Sanfrancisco – Public databases that shine a light on online political ads launched by Facebook and Google before Tuesday’s U.S. elections, offer the public the first broad view of how quickly the companies yank advertisements that break their rules.
The databases also provided campaigns unprecedented insight into opponents’ online marketing, enabling them to capitalise on weaknesses, political strategists told Reuters.
Facebook Inc and Google, owned by Alphabet Inc, introduced the databases earlier in the year to give details on some political ads bought on their services.
This was in response to U.S. prosecutors’ allegations that Russian agents who deceptively interfered in the 2016 election purchased ads from the companies.
Russia denies the charges. American security experts said the Russians changed tactics this year.
Reuters found that 436 ads, 375 on Facebook and 61 on Google from May through October related to 34 U.S. House of Representatives contests declared competitive in October by RealClearPolitics, which tracks political opinion polls.
Out of the 258 removed ads with start and end dates, ads remained on Google an average of eight days and Facebook 15 days, according to data Reuters collected from the databases.
Based on ranges in the databases, the 436 ads were displayed up to 20.5 million times and cost up to 582,000 dollars, amounting to a fraction of the millions of dollars spent online in those races.
Asked for comment, Google said it was committed to bringing greater transparency to political ads. Facebook said the database was a way the company was held accountable, “even if it means our mistakes are on display.”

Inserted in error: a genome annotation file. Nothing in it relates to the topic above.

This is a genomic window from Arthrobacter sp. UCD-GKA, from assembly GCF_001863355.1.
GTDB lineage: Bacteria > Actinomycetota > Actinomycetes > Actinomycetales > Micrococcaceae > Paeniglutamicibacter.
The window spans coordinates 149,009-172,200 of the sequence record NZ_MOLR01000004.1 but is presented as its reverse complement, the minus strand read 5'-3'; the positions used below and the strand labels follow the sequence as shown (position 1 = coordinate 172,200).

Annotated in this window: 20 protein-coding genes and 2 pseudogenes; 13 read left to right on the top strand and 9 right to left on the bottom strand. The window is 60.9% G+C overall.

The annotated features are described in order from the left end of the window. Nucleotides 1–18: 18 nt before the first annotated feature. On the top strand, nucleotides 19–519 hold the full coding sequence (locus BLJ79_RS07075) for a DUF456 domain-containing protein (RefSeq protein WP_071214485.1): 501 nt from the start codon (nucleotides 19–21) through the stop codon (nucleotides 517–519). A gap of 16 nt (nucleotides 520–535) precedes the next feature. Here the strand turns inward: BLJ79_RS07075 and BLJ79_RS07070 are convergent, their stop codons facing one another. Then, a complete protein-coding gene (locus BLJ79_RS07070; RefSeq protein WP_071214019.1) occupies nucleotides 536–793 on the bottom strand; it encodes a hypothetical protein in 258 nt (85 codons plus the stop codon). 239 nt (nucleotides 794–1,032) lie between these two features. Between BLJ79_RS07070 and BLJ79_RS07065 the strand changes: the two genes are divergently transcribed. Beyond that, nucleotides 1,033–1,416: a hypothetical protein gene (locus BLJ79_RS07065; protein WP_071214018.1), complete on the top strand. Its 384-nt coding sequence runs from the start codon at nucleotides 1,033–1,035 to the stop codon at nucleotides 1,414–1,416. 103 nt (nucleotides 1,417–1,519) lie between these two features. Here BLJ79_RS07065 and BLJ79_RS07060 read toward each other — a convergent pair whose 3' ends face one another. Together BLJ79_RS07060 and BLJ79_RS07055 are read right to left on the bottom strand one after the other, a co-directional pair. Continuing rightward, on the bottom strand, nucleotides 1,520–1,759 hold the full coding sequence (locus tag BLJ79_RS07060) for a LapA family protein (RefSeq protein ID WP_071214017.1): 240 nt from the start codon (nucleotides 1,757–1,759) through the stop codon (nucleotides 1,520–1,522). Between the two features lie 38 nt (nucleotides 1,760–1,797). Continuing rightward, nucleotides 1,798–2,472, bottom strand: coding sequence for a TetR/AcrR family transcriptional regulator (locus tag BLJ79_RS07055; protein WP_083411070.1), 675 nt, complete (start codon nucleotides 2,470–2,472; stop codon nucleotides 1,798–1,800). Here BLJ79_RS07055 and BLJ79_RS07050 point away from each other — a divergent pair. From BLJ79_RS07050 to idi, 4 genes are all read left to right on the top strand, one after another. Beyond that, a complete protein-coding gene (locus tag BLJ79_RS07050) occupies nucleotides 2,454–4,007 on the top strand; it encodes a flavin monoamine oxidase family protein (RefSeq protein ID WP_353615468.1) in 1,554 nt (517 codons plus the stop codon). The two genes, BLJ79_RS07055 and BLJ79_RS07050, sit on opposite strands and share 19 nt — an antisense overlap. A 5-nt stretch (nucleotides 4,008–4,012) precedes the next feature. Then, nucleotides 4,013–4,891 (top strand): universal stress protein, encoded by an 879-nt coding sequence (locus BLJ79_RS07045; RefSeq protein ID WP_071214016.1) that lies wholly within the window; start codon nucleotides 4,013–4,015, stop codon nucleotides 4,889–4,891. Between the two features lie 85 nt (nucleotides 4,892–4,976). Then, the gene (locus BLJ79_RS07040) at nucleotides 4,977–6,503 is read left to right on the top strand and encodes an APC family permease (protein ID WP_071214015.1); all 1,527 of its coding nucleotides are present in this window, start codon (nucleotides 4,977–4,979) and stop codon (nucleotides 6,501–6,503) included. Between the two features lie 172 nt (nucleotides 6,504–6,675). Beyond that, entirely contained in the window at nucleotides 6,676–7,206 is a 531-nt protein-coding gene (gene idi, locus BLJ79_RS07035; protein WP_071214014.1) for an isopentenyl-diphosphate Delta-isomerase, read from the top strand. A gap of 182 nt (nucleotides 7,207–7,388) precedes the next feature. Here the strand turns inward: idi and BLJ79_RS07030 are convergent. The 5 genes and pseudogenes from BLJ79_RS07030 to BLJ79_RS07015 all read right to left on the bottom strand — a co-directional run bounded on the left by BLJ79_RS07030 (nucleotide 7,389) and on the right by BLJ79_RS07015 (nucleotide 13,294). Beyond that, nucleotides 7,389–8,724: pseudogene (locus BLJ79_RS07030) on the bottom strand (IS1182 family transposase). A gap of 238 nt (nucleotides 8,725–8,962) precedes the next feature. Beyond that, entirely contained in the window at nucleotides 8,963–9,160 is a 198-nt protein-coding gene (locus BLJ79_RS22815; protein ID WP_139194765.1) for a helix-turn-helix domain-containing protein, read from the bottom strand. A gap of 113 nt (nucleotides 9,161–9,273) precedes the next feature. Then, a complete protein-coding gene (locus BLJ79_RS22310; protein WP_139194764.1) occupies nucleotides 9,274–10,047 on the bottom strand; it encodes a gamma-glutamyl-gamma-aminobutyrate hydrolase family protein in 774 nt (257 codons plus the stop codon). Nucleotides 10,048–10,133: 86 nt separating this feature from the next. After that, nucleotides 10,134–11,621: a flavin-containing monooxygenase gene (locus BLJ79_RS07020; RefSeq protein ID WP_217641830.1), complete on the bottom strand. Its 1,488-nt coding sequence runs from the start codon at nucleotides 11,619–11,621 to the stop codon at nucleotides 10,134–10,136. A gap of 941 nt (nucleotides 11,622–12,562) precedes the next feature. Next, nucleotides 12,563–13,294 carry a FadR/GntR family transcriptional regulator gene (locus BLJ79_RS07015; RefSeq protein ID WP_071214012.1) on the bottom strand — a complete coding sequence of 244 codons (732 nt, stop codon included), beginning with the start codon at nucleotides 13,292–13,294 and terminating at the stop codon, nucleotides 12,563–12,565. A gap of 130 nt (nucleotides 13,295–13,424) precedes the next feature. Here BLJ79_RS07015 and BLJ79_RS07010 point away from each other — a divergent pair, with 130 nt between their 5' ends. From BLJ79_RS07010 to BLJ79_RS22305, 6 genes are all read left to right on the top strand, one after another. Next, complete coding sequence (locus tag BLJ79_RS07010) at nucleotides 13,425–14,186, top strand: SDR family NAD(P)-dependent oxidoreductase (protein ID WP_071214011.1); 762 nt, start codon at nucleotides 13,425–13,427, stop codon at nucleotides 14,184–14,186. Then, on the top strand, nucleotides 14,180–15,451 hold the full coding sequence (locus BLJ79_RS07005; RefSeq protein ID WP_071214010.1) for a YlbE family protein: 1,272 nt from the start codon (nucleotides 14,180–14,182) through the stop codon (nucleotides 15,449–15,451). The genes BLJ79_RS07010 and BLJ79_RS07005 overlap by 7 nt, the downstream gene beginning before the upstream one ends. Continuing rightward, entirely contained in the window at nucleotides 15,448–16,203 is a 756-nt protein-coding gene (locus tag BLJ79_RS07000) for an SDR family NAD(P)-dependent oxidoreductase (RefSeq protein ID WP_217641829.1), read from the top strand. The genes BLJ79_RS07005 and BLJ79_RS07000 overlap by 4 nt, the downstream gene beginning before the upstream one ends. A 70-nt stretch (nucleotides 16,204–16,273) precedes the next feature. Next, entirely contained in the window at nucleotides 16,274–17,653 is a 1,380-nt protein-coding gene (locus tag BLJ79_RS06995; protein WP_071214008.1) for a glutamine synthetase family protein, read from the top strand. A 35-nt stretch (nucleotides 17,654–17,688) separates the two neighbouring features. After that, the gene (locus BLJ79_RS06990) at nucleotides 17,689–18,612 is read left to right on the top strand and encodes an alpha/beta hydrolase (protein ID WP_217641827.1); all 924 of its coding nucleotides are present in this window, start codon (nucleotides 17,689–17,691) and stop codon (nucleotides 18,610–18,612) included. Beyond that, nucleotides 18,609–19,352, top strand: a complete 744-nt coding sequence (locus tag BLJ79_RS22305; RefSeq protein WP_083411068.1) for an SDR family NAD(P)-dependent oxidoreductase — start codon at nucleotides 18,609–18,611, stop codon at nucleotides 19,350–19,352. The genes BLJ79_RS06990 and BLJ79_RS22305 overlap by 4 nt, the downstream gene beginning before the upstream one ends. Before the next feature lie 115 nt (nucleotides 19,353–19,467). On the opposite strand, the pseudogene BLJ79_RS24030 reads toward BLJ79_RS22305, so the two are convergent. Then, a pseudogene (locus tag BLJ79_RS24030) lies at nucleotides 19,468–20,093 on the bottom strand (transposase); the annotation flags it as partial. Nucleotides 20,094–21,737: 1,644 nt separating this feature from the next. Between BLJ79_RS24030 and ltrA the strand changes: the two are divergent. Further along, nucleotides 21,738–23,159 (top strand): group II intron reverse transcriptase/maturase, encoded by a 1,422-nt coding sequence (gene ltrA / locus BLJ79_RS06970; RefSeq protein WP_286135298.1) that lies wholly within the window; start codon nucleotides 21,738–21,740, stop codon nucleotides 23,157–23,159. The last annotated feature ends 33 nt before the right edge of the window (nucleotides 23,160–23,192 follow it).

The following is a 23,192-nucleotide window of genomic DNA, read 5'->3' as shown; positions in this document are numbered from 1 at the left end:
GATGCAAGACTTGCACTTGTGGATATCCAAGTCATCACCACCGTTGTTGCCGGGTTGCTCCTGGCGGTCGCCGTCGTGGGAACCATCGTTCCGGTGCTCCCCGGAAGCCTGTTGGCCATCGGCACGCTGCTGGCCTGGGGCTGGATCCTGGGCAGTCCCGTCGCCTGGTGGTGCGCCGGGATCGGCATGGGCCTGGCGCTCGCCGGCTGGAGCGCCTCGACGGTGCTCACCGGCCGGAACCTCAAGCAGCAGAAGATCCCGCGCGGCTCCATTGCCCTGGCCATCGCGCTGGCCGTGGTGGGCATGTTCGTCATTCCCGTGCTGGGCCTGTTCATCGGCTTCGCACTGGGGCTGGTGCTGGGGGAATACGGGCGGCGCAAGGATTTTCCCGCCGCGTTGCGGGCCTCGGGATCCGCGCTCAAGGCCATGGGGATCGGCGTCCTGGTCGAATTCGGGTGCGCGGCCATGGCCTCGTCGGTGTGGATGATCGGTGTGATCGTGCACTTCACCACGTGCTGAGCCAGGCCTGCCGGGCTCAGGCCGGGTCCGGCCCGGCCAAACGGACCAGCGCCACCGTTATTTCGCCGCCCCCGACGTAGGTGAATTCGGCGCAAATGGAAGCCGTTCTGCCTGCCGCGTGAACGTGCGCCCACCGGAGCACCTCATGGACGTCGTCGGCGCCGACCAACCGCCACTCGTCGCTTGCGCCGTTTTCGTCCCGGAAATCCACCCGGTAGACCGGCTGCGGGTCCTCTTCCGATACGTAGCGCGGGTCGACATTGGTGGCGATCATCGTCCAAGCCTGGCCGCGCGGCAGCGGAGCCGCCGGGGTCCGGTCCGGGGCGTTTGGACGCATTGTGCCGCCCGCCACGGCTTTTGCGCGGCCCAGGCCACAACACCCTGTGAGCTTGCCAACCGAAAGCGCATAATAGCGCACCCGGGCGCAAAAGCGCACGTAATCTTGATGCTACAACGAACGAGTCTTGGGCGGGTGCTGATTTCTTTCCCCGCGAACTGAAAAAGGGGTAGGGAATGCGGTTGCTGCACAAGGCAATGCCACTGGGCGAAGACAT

In some cases, the companies’ automated scans did not identify banned material such as hateful speech or images of poor quality before ads went live.
Ads that are OK when scanned may also become noncompliant if they link to a website that later break down.
Google’s database covers 54 million dollars in spending by U.S. campaigns since May and Facebook 354 million dollars, according to their databases.
Facebook’s figure is larger partly because its database includes ads not only from federal races but also for state contests, national issues and get-out-the-vote efforts.
The databases generally do not say why a particular ad was removed, and only Facebook shows copies of yanked ads.
The American Conservative Union political organisation, which had 136 ads removed through Sunday on Facebook, said some commercials contained a brief shot of comedian Kathy Griffin holding a decapitated head meant to portray U.S. President Donald Trump.
Removing the bloody image resolved the violation for sensational content, and the organisation said it had no qualms about Facebook’s screening.
Some removals were errors. The Environmental Defense Action Fund said Facebook’s automated review wrongly misclassified one of its ads as promoting tobacco.
Ryan Morgan, whose political consulting firm Veracity Media arranged attack ads for a U.S. House race in Iowa, said Google barred those mentioning “white supremacy’’ until his team could explain the ads advocated against the racist belief.
Five campaign strategists told Reuters they adjusted advertising tactics in recent weeks based on what the databases revealed about opponents’ spending on ads and which genders, age groups and states saw the messages.
Facebook blocks accounts citing foreign interference
Ohio digital consultant Kevin Bingle said his team reviewed opponents on Facebook’s database daily to take advantage of gaps in their strategy.
Morgan said his team tripled its online ad budget to 600,000 dollars for a San Francisco affordable housing tax after Facebook’s database showed the other side’s ads were reaching non-Californians. (Reuters/NAN)